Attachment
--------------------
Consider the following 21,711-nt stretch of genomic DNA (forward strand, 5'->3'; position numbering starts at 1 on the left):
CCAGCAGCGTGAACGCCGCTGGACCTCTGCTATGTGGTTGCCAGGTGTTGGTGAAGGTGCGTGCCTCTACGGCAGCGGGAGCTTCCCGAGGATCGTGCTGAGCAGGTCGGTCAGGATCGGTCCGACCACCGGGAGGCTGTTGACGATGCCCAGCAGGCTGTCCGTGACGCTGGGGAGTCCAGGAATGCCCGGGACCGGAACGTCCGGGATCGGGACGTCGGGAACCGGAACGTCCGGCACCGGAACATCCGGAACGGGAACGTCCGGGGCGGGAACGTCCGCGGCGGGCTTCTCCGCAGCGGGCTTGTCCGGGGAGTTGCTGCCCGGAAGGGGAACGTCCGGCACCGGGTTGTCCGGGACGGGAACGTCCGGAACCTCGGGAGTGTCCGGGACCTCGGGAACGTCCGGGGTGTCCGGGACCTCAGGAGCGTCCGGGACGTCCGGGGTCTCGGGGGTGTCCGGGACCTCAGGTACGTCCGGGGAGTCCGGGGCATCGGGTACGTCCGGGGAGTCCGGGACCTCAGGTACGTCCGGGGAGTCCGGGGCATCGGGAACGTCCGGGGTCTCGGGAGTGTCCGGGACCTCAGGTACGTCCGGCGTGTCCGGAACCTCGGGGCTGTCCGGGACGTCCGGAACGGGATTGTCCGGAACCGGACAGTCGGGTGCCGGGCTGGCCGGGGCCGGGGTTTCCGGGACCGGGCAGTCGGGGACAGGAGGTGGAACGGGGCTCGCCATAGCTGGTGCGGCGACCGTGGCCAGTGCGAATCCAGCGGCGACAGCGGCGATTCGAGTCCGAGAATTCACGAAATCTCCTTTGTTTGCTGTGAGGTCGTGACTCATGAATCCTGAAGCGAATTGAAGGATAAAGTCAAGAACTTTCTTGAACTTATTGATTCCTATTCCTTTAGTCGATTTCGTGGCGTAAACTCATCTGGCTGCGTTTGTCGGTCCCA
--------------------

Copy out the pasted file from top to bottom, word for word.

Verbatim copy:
Consider the following 21,711-nt stretch of genomic DNA (forward strand, 5'->3'; position numbering starts at 1 on the left):
CCAGCAGCGTGAACGCCGCTGGACCTCTGCTATGTGGTTGCCAGGTGTTGGTGAAGGTGCGTGCCTCTACGGCAGCGGGAGCTTCCCGAGGATCGTGCTGAGCAGGTCGGTCAGGATCGGTCCGACCACCGGGAGGCTGTTGACGATGCCCAGCAGGCTGTCCGTGACGCTGGGGAGTCCAGGAATGCCCGGGACCGGAACGTCCGGGATCGGGACGTCGGGAACCGGAACGTCCGGCACCGGAACATCCGGAACGGGAACGTCCGGGGCGGGAACGTCCGCGGCGGGCTTCTCCGCAGCGGGCTTGTCCGGGGAGTTGCTGCCCGGAAGGGGAACGTCCGGCACCGGGTTGTCCGGGACGGGAACGTCCGGAACCTCGGGAGTGTCCGGGACCTCGGGAACGTCCGGGGTGTCCGGGACCTCAGGAGCGTCCGGGACGTCCGGGGTCTCGGGGGTGTCCGGGACCTCAGGTACGTCCGGGGAGTCCGGGGCATCGGGTACGTCCGGGGAGTCCGGGACCTCAGGTACGTCCGGGGAGTCCGGGGCATCGGGAACGTCCGGGGTCTCGGGAGTGTCCGGGACCTCAGGTACGTCCGGCGTGTCCGGAACCTCGGGGCTGTCCGGGACGTCCGGAACGGGATTGTCCGGAACCGGACAGTCGGGTGCCGGGCTGGCCGGGGCCGGGGTTTCCGGGACCGGGCAGTCGGGGACAGGAGGTGGAACGGGGCTCGCCATAGCTGGTGCGGCGACCGTGGCCAGTGCGAATCCAGCGGCGACAGCGGCGATTCGAGTCCGAGAATTCACGAAATCTCCTTTGTTTGCTGTGAGGTCGTGACTCATGAATCCTGAAGCGAATTGAAGGATAAAGTCAAGAACTTTCTTGAACTTATTGATTCCTATTCCTTTAGTCGATTTCGTGGCGTAAACTCATCTGGCTGCGTTTGTCGGTCCCA